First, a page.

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[Bug 10830] i18n comment : Please add support for rb

From: <bugzilla@jessica.w3.org>
Date: Tue, 15 Feb 2011 01:35:51 +0000
To: public-html-bugzilla@w3.org
Message-Id: <E1Pp9pX-0000o6-5P@jessica.w3.org>

Ian 'Hixie' Hickson <ian@hixie.ch> changed:

           What    |Removed                     |Added
             Status|REOPENED                    |RESOLVED
         Resolution|                            |WONTFIX

--- Comment #11 from Ian 'Hixie' Hickson <ian@hixie.ch> 2011-02-15 01:35:50 UTC ---
Note that IE *does not parse* the <rb> element. It treats it like a void
element. It completely ignores the tag for ruby processing as far as I can
tell. <rb> has no effect on IE.

(In reply to comment #6)
> I was reviewing HTML5 ruby for accessibility purposes, and I found that without
> rb tag, accessibility readers cannot distinguish base characters to highlight
> when multiple rt exist through DOM.
> <ruby>
>   B1<rt>R1</rt>
>   B2<rt>R2</rt>
> </ruby>
> When reader is reading "R1", I can't get "B1" through DOM as far as I
> understand.

Why not?

> Apps want to distinguish which rt corresponds to which base
> characters, and I suppose rb tag is the one that gives me.

The semantic is simple: it's the previous siblings of the <rt> up to the
previous <rt> or the start of the <ruby>.

(In reply to comment #7)
> I also would like to note that all DAISY books in Japan today use rb tags, and
> I suppose the reseearch did not cover DAISY, did it?

No, the target here is the Web. If the current spec is incompatible with DAISY
implementations and content, then that content is also incompatible with IE and
those implementations are also incompatible with legacy Web content.

(In reply to comment #8)
> This leads me to a question; would you mind if I ask what the scope of the
> research you mentioned was, and what the result was?

I do not recall exact numbers. The study was based on parsing the Google search

> How many
> pages/sites/authoring tools have rb tag today in your estimates, and how much
> the "short-term cost" is?

The cost is nil. The element is ignored in browsers and in the spec, and does
not affect the semantics of the page. It is equivalent to <span> per the spec.

> If majorities are using rb tag, I don't understand the value of deprecating rb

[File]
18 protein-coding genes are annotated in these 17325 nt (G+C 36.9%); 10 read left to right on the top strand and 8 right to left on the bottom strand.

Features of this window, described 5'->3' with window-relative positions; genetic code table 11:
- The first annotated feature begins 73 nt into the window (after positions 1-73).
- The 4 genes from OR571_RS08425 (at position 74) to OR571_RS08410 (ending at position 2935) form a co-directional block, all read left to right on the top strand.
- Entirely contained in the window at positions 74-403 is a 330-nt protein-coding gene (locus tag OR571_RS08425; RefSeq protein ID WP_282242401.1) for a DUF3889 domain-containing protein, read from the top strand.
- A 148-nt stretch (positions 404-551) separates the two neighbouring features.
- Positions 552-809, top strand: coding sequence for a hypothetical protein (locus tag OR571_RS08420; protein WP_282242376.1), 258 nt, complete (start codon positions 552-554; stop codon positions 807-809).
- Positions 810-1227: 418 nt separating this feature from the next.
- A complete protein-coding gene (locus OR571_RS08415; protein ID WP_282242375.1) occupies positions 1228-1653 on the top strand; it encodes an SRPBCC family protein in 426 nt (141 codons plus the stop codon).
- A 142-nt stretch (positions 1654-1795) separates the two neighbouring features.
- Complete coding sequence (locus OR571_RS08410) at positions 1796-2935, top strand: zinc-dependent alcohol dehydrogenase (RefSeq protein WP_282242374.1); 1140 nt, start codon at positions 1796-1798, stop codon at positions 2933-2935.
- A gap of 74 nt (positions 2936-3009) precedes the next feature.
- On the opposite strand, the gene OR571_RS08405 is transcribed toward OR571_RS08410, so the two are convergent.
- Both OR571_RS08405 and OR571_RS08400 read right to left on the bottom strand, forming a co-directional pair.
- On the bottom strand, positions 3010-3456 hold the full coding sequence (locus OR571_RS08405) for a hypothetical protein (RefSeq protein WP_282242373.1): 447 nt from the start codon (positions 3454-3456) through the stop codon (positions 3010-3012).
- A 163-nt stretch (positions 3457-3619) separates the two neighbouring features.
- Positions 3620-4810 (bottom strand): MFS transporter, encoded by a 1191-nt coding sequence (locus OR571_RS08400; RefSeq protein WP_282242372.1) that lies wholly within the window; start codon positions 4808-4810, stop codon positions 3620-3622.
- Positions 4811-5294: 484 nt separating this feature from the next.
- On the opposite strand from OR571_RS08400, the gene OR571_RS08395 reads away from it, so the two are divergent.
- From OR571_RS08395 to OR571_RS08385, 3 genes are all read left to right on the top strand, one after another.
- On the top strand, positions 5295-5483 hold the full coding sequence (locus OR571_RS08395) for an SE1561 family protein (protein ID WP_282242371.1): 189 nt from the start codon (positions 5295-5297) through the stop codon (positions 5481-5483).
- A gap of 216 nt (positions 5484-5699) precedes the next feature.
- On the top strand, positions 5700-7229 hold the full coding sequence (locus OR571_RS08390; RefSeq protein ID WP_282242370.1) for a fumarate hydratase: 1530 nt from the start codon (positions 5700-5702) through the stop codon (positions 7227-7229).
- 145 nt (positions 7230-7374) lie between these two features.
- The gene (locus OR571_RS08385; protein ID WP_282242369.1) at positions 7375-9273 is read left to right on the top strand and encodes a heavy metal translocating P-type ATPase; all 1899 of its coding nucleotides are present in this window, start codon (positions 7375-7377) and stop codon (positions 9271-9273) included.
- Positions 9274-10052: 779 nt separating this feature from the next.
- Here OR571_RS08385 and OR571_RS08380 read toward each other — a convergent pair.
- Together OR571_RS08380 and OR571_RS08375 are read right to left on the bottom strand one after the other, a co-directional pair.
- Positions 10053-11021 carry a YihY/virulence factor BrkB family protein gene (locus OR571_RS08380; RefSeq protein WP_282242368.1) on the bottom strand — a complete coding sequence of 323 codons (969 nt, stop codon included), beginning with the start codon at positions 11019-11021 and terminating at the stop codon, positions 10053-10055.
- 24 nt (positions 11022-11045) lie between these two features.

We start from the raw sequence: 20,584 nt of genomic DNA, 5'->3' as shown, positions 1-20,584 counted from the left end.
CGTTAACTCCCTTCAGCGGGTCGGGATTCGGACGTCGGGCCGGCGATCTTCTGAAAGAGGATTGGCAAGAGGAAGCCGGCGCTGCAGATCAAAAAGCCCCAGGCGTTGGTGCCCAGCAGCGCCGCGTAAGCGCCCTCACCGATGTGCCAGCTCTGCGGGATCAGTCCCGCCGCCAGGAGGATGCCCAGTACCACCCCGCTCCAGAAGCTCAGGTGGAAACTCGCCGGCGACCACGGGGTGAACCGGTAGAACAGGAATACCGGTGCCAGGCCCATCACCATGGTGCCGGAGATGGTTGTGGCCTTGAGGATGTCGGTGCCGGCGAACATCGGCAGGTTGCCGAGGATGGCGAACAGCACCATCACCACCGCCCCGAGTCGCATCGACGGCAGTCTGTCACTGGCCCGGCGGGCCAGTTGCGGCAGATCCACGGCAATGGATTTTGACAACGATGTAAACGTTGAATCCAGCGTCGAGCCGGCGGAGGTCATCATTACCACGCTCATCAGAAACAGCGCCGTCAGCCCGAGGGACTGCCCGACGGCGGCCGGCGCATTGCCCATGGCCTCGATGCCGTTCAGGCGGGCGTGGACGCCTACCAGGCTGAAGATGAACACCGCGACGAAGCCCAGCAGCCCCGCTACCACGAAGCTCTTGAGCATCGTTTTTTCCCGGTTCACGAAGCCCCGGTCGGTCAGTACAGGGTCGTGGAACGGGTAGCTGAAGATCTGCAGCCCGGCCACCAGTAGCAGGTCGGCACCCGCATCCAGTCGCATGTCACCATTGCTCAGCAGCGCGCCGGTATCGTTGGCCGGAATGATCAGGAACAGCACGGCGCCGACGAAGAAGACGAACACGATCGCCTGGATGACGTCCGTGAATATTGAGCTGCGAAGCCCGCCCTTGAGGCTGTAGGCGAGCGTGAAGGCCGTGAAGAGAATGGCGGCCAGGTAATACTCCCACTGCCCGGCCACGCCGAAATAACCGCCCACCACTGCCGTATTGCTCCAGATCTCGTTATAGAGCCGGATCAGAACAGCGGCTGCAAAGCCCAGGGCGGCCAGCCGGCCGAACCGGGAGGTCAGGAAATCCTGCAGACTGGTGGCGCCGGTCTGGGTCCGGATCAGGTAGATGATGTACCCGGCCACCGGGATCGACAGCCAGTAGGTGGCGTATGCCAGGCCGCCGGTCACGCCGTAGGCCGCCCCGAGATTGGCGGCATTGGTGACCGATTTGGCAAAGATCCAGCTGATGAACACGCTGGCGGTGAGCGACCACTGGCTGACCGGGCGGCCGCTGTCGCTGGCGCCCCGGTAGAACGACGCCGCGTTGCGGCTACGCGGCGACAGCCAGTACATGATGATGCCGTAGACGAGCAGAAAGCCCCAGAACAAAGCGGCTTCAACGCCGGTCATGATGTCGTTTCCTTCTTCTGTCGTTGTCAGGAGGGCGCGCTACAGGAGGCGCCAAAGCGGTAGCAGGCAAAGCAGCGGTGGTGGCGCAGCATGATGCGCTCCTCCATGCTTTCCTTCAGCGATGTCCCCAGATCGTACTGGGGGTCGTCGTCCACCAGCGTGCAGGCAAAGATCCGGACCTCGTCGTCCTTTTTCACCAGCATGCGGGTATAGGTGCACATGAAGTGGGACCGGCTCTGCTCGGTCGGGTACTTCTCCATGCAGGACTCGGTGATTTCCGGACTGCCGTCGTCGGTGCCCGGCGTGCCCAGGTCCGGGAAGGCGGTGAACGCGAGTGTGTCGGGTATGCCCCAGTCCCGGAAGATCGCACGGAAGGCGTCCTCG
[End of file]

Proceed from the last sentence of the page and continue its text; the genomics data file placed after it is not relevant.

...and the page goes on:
> tag in HTML5. Rather, it could bring confusions.

The value is that the element is unnecessary and not having it is simpler.

(In reply to comment #9)
> 2. Styling: More straightforward styling of the base text.

Just style the ruby element.

> 3. Accessibility: Can easily identify and hide base text, replacing it
>    with the ruby text for children and others who have trouble with kanji.
>    rb { display: none; } rt { display: inline; }

This would be trivial given extensions to CSS to handle the many cases like
this (e.g. styling runs of <dt>s or <dd>s).

> 4. Fallback
> 5. Advanced ruby layouts

These are both feature requests beyond what IE implements and thus should be
filed as separate bugs to be handled in a future version. (We can always _add_
<rb> later if it's really necessary for these cases.)

EDITOR'S RESPONSE: This is an Editor's Response to your comment. If you are
satisfied with this response, please change the state of this bug to CLOSED. If
you have additional information and would like the editor to reconsider, please
reopen this bug. If you would like to escalate the issue to the full HTML
Working Group, please add the TrackerRequest keyword to this bug, and suggest
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Status: Rejected
Change Description: no spec change
Rationale: The <rb> element is unnecessary and not implemented in IE, which is
what we are currently trying to specify.

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Received on Tuesday, 15 February 2011 01:35:53 UTC

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